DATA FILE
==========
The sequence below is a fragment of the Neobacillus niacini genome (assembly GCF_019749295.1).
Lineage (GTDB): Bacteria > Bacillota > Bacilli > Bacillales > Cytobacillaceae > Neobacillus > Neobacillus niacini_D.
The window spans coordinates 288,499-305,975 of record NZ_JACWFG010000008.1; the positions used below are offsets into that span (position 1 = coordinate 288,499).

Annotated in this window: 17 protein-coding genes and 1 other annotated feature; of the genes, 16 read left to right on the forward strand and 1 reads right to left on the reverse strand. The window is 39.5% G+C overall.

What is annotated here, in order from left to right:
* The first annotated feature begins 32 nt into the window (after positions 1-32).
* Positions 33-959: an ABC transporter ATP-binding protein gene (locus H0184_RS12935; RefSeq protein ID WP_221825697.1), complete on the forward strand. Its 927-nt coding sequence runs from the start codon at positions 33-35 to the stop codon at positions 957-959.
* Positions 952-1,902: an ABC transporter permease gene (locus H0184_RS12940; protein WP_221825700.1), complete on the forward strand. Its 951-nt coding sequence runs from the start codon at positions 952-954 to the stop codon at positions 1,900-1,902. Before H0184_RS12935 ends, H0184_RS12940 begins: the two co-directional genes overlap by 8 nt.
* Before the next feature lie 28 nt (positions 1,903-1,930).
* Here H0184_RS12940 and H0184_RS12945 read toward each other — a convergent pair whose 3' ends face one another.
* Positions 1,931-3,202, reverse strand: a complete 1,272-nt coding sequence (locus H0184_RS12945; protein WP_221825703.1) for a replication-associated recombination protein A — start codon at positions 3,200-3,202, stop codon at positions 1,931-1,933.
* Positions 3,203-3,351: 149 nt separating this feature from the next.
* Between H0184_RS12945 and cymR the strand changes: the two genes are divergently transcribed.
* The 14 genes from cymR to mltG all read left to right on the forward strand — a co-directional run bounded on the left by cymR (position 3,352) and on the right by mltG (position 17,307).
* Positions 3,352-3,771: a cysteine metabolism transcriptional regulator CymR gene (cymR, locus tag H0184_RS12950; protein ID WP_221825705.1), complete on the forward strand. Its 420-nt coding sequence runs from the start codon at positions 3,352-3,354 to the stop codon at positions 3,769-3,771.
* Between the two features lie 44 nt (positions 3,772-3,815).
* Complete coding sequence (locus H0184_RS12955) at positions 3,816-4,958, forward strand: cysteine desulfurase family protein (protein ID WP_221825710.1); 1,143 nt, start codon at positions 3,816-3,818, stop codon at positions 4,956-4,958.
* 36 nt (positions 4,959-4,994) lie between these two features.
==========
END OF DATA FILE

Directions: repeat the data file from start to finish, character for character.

The sequence below is a fragment of the Neobacillus niacini genome (assembly GCF_019749295.1).
Lineage (GTDB): Bacteria > Bacillota > Bacilli > Bacillales > Cytobacillaceae > Neobacillus > Neobacillus niacini_D.
The window spans coordinates 288,499-305,975 of record NZ_JACWFG010000008.1; the positions used below are offsets into that span (position 1 = coordinate 288,499).

Annotated in this window: 17 protein-coding genes and 1 other annotated feature; of the genes, 16 read left to right on the forward strand and 1 reads right to left on the reverse strand. The window is 39.5% G+C overall.

What is annotated here, in order from left to right:
* The first annotated feature begins 32 nt into the window (after positions 1-32).
* Positions 33-959: an ABC transporter ATP-binding protein gene (locus H0184_RS12935; RefSeq protein ID WP_221825697.1), complete on the forward strand. Its 927-nt coding sequence runs from the start codon at positions 33-35 to the stop codon at positions 957-959.
* Positions 952-1,902: an ABC transporter permease gene (locus H0184_RS12940; protein WP_221825700.1), complete on the forward strand. Its 951-nt coding sequence runs from the start codon at positions 952-954 to the stop codon at positions 1,900-1,902. Before H0184_RS12935 ends, H0184_RS12940 begins: the two co-directional genes overlap by 8 nt.
* Before the next feature lie 28 nt (positions 1,903-1,930).
* Here H0184_RS12940 and H0184_RS12945 read toward each other — a convergent pair whose 3' ends face one another.
* Positions 1,931-3,202, reverse strand: a complete 1,272-nt coding sequence (locus H0184_RS12945; protein WP_221825703.1) for a replication-associated recombination protein A — start codon at positions 3,200-3,202, stop codon at positions 1,931-1,933.
* Positions 3,203-3,351: 149 nt separating this feature from the next.
* Between H0184_RS12945 and cymR the strand changes: the two genes are divergently transcribed.
* The 14 genes from cymR to mltG all read left to right on the forward strand — a co-directional run bounded on the left by cymR (position 3,352) and on the right by mltG (position 17,307).
* Positions 3,352-3,771: a cysteine metabolism transcriptional regulator CymR gene (cymR, locus tag H0184_RS12950; protein ID WP_221825705.1), complete on the forward strand. Its 420-nt coding sequence runs from the start codon at positions 3,352-3,354 to the stop codon at positions 3,769-3,771.
* Between the two features lie 44 nt (positions 3,772-3,815).
* Complete coding sequence (locus H0184_RS12955) at positions 3,816-4,958, forward strand: cysteine desulfurase family protein (protein ID WP_221825710.1); 1,143 nt, start codon at positions 3,816-3,818, stop codon at positions 4,956-4,958.
* 36 nt (positions 4,959-4,994) lie between these two features.